The Lion, The Witch, and The Wardrobe - Do You Believe In Magic?
Written: Dec 12, 2005 (Updated Dec 12, 2005)
a Very Helpful Review
by the Epinions community
Pros:story, the children acting, special effects, epical scale, timing was perfect
Cons:actors stiff during some scenes
The Bottom Line: This is one of those movies people of all ages can enjoy.
C.S. Lewis is the critically acclaimed Christian author of the seven book Chronicles of Narnia series, a fantasy world that deals with values of good and evil. I remember reading The Lion, The Witch, and the Wardrobe when I was 11 years old and that I liked it enough to read all the way through, but I dont remember much about the content of the book or anything. There are six other books in the series, zero of which I have read, and chronologically, The Lion, The Witch, and the Wardrobe comes second in the series. Since I cant comment on the things that changed and didnt change during the translation process from the book, my overall rating and opinion of the movie is based on the movies own merits. On a side note, with movies that are based on books of this caliber, they shouldnt just be criticized for the fact that some things may or may not be translated exactly from the book. These kinds of movies really need to be viewed and rated on their own merits as well. So, The Lion, The Witch, and the Wardrobe
The movie starts out in the middle of a war, where Peter, Susan, Lucy, and Edmund Pevensie are being hurried on to a train by their mother to wait out the war with Professor Kirke (Jim Broadbent) at his mansion. When the children arrive at the train station, theyre picked up by the Professors house assistant Mrs. MacReady (Elizabeth Hawthorne), who lays down the rules of the mansion pretty quickly. 1) Dont touch anything, 2) Dont bother the Professor. One day when the children are playing hide and (go)seek, the cute little Lucy hides inside a wardrobe, where she eventually steps back into the snowy woods of another world. Lucy meets the interesting creature Mr. Tumnus (James McAvoy), a faun that was passing through to his home. After Mr. Tumnus invites Lucy to have tea with him, he reveals to Lucy his intentions to kidnap her and turn her into the Queen of Narnia. With a change of heart, he lets Lucy return back to her world, and she tries to explain to Peter, Susan, and Edmund about her little adventure, but none of them would believe her.
Then Edmund saw Lucy up late at night after he was coming out of the restroom, and followed her into the wardrobe. He didnt find Lucy, but he crossed paths with the White Witch (self-appointed Queen of Narnia), who quickly brings out the greed in him as she asks him to bring the rest of his brothers and sisters to her. Soon after Lucy and Edmund return, all four of the children make their way into Narnia, where they very quickly learn about the evil that resides in Narnia. They learn of the prophecy that the two flesh of Adam and the two flesh of Eve would save Narnia from the evil White Witch (Tilda Swinton). As things progress, Edmunds greed stirs up problems and conflicts, and the great Aslan (Liam Neeson) the Lion is building an army to defeat the White Witch. Accompanied by two talking beavers, Mr and Mrs. Beaver (Ray Winstone and Dawn French, respectively), the children were sent away from home to escape a war, only to enter one that prophesizes them as the saviors of an entirely different world.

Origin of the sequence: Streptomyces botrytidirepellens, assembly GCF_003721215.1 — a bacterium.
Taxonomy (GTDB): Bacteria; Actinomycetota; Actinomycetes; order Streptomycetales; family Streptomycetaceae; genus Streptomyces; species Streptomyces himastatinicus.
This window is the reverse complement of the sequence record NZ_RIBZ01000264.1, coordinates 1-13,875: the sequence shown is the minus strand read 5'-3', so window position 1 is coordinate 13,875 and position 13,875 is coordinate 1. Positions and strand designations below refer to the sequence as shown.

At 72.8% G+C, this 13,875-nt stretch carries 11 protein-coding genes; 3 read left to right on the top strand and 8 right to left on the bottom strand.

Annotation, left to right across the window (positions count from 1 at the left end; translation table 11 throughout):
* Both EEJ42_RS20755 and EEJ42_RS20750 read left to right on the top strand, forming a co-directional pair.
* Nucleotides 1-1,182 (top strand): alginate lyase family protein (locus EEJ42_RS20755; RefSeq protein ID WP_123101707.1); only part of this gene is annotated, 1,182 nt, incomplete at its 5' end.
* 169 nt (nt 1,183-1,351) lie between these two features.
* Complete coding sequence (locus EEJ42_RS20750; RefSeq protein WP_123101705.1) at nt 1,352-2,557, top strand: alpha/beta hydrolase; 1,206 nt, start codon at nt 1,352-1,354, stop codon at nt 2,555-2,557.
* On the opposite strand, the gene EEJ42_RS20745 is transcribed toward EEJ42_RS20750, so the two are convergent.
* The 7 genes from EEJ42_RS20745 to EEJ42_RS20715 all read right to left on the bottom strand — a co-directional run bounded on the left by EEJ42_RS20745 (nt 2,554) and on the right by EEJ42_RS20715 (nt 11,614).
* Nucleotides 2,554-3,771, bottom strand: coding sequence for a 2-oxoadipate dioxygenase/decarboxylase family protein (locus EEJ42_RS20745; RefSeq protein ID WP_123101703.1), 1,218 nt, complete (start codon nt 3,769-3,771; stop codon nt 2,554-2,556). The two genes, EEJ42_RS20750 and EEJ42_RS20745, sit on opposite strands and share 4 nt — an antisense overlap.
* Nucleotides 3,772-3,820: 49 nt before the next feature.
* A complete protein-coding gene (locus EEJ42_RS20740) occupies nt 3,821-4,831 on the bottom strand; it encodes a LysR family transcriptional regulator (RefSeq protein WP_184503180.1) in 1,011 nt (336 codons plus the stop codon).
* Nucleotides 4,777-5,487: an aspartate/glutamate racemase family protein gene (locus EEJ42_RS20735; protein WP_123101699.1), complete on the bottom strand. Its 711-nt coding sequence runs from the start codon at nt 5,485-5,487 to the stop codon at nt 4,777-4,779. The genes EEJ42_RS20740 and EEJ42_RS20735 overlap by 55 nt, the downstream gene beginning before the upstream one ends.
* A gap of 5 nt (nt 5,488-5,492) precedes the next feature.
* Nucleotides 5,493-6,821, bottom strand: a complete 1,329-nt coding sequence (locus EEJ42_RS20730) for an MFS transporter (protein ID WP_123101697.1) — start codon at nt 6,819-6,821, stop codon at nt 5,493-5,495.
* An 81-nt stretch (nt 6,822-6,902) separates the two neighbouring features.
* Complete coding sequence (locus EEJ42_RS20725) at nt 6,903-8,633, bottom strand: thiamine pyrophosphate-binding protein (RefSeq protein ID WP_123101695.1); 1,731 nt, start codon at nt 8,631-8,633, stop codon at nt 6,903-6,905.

Narnia is truly a very magical place, and the vast New Zealand landscapes (as used in the Lord of the Rings movies) truly portrayed a magical world. The same team that worked on the special effects in Lord of the Rings worked on this movie as well, and they did a really great job on creating the fantasy Narnia and everything that lives in it. From the Centaurs and various animals like polar bears, tigers, and cheetahs, to Aslan and his booming roar. People may use epic lightly, but as the two sides good and evil lined up for the final battle, the tension leading up to and during the battle was on an epic scale. The Lion, the Witch, and the Wardrobe is full of symbolism that can be interpreted in all sorts of different ways. As scenes passed on-screen, I just thought to myself of the different meanings, and how many ways that they can be interpreted. Being a Christian, there were so many different kind of symbolisms like sacrifice, betrayal, and resurrection.
The children that played the role of Peter, Susan, Edmund, and Lucy did a fantastic job. From too cute Georgie Henley as Lucy, to William Moseley as Peter, and his dominant role in the fate of Narnia. Liam Neesons soothing and knowledgeable, yet booming, voice couldnt have been done any better by anyone else to fit the dominating nature of Aslan the Lion. Liam Neeson was also Qui-Gon Jinn in Star Wars Episode 1: The Phantom Menace, and his calm, knowledgeable character is similar to Aslans, at least to me. The White Witch is an interesting character, with an evil and menacing, yet somewhat aurora of mysterious beauty that surrounds her. Tilda Swinton did pretty well of portraying the White Witch as she switches roles from the role she played in Constantine as the Angel Gabrielle.
Whether youre a grumpy book lover and will nitpick the movie to pieces (instead of enjoying it), or you are into these type of movies that give you emotions on an epical scale, the majority of the people that go to see this are going to enjoy it. Peter Jackson set the standard of book-to-movie translations with The Lord of the Rings, and The Lion, the Witch, and the Wardrobe followed in his footsteps with smooth strides. Now, to go back and re-read the book, and to read the rest of them. With two of the big CGI movies of the year making positive strides, its time to see if Peter Jackson strikes gold with King Kong
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